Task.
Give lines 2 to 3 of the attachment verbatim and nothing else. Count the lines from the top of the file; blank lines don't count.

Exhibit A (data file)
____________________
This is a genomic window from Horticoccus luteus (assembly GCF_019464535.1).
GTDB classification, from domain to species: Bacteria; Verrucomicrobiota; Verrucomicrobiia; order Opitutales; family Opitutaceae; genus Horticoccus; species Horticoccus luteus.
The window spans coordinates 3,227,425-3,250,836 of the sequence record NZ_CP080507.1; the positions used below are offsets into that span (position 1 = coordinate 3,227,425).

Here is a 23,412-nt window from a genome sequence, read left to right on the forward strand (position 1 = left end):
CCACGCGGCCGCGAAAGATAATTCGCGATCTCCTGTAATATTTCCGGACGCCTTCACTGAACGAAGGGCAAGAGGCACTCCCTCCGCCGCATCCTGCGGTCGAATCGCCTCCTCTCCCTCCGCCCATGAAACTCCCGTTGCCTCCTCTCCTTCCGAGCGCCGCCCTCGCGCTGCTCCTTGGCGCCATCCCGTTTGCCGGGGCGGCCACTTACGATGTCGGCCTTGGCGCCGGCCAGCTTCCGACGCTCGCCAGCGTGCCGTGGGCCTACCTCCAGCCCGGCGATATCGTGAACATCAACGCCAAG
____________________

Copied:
GTDB classification, from domain to species: Bacteria; Verrucomicrobiota; Verrucomicrobiia; order Opitutales; family Opitutaceae; genus Horticoccus; species Horticoccus luteus.
The window spans coordinates 3,227,425-3,250,836 of the sequence record NZ_CP080507.1; the positions used below are offsets into that span (position 1 = coordinate 3,227,425).